In 1975, I was a sportswriter at the Woburn (MA) Daily Times. Among the glamorous duties at a suburban daily newspaper is covering such events as Pee Wee Hockey games. It could be worse. If you were a political reporter like my pal Eric Riess, you got to cover school board meetings. One day I wrote a one-sentence story that went something like this: “Jimmy Jones scored the winning goal as the Blue Devils beat the Jets, 5-4 in a Middlesex Pee Wee Hockey league game yesterday at Smith Arena.”
The next morning, after the story appeared in print, my phone rang. It was a woman who identified herself as Mrs. Johnson. She was very angry. “My son Fred scored three goals in that game!” she told me. “I know,” I said. “But Jimmy Jones scored the winning goal. And I wrote about your son last week.” This did not satisfy Mrs. Johnson, who went on for a full ten minutes on the injustice I had perpetrated and my own personal shortcomings as a sportswriter. I was pretty upset (being young and new at my job) and went in to vent to my moon-faced managing editor, James “Jim” Haggerty, Jr. He listened politely, pulled the pencil from behind his ear, and gave that nervous laugh that he had. “Heh-heh-heh,” he said. “If you wanted to be popular, you should have been a fireman.”
Marketing lesson: If you write things in public, whether newspaper article or blog post, somebody is going to disagree. Also, if you want to be popular, you might want to see what opportunities exist in your local fire department.
It has been a long while since I had a “boss” in the sense of one individual. I started SmartMarketing in October 1994 and haven’t had a “job” since. Of course, that doesn’t mean I don’t answer to anyone. When I was about eight years old I said to my father (who owned his own business), “Dad, you’re so lucky, you don’t have a boss!” He looked at me with some amusement and imparted his usual wisdom: “Son, when you’re in business for yourself, every customer is your boss.”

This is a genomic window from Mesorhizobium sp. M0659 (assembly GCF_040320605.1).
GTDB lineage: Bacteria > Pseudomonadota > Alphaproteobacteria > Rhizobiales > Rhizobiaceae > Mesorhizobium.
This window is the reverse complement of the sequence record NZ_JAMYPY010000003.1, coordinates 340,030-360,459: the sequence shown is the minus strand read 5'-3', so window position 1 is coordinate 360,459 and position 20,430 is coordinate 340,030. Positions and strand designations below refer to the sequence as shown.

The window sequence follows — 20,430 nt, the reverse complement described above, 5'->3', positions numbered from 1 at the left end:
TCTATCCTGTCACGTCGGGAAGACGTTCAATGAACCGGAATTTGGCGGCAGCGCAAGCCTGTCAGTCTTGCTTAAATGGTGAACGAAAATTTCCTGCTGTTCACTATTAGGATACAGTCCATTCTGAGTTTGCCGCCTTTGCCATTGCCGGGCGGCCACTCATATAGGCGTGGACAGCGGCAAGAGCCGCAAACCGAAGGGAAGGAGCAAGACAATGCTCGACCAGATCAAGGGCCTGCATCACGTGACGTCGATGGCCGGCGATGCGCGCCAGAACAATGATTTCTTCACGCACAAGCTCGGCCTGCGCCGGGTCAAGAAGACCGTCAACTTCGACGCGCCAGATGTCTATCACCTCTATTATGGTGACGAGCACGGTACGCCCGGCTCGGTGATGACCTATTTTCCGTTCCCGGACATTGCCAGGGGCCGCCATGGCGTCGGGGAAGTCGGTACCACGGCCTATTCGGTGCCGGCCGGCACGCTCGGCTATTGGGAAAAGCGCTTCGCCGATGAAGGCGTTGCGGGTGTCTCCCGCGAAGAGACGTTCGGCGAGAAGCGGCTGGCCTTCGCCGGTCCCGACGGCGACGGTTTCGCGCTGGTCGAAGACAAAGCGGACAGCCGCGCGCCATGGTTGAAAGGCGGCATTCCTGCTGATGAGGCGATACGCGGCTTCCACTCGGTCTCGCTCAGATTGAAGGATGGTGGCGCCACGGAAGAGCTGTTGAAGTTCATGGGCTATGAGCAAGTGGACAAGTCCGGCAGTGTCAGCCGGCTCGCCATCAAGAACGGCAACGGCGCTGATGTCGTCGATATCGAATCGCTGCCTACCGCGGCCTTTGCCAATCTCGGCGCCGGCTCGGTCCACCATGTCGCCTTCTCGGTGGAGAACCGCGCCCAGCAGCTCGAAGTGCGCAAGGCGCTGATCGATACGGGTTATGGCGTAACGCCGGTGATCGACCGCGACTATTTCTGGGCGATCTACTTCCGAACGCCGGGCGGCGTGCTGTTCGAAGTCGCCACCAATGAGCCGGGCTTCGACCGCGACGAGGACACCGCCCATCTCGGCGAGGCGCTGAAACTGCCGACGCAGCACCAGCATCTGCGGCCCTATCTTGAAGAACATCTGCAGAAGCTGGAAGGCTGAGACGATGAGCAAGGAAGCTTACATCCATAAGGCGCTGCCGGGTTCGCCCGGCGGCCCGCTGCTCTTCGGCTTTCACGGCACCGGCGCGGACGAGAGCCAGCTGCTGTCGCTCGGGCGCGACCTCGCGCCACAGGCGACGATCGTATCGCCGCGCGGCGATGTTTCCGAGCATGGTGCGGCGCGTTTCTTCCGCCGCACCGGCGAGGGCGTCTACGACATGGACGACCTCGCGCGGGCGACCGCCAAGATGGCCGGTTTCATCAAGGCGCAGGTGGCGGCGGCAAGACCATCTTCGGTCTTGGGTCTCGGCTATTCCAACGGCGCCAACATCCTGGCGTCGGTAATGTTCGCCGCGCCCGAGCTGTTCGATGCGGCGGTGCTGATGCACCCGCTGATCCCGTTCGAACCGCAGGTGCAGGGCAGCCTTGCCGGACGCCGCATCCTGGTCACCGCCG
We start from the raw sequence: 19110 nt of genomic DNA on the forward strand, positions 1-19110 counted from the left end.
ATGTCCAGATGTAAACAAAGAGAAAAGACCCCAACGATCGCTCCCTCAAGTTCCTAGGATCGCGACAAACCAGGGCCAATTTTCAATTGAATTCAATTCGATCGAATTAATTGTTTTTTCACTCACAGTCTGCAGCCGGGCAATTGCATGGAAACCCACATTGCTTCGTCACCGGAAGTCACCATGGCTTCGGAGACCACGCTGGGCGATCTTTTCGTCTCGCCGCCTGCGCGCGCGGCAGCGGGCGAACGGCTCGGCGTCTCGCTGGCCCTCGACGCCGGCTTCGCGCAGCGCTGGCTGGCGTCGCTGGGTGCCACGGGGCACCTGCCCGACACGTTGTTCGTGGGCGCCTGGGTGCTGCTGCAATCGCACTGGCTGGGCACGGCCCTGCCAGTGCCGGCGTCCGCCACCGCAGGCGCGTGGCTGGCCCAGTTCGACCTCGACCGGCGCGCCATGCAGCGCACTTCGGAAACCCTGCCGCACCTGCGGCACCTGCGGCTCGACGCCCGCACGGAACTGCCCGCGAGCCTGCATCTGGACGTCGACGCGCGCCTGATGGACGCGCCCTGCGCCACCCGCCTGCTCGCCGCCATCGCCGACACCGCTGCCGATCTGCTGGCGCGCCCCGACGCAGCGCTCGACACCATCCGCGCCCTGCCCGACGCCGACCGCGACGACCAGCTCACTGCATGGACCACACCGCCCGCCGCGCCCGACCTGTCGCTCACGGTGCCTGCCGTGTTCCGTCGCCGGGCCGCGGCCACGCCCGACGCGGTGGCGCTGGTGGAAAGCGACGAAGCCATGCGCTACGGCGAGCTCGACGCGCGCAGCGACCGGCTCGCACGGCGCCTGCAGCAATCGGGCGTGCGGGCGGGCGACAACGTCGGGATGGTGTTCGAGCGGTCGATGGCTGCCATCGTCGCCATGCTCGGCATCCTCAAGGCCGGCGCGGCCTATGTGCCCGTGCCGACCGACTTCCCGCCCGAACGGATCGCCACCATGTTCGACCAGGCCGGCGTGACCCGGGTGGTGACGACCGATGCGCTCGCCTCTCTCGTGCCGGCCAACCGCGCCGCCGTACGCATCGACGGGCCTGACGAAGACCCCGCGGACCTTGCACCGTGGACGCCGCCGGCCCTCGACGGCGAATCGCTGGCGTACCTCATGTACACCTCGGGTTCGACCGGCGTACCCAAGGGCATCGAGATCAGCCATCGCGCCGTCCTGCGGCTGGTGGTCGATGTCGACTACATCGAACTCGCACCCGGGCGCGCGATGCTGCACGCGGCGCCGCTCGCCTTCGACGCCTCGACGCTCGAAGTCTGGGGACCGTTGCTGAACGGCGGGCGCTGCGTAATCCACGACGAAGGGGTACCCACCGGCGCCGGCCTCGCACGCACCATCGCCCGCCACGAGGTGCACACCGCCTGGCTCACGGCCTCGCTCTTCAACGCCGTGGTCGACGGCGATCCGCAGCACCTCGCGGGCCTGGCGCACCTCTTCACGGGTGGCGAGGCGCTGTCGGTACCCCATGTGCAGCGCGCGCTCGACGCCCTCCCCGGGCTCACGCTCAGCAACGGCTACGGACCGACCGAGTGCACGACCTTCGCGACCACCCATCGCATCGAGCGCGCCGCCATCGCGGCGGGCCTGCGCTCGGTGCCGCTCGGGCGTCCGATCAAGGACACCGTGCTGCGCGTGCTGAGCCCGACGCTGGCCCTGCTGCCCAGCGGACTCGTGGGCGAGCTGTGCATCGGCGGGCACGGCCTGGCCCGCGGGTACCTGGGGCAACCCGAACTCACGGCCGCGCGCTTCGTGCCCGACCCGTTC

Nevertheless, up until 1994, like most people, I worked for companies and had bosses. When I was 13, I got my first real job working at a tile and flooring shop (VersaTile — get it?) operated by a family cousin named Joe Bitto. Part of my job was to ride in a delivery truck, assisting the driver, a man named Bud. He looked exactly like Mr. Clean, minus the earring. His head was shaved bald, he wore a uniform, and he had muscles like Mr.
He watches over the gas stations and trinket stops of Blue Earth, MN. (Photo credit: Wikipedia)
Olympia from constantly tossing around 50 lb. boxes of tile. At every stop, he would engage in banter with the guys on the loading dock and tell some dirty joke. (Sample: “If you have a green ball in one hand, and a green ball in the other hand, what do you have? <answer> The Jolly Green Giant right where you want him!”) That was one of the tamer ones. As a result, I returned to school in September something of a playground hero, usually surrounded by a gang of boys whom I would entertain with my latest filthy anecdote.
But I digress. Now comes the lesson. When I wasn’t running around with Bud, furthering my education, I was doing slave work at the office/store. One day, Joe instructed me to carry a roll of linoleum to a woman’s car. (Does anyone know what that is, anymore?). The roll of linoleum was taller and bigger around than I was at that time, and as I wrapped my arms around it and started to stagger toward the front of the store, Joe said, “Mark, be careful crossing the street with that!” I looked up at him, touched by his concern. He fixed me with his beady eye, the cigar firmly clenched in his teeth, and said out of the side of his mouth, “We don’t want to get blood on the lady’s linoleum.”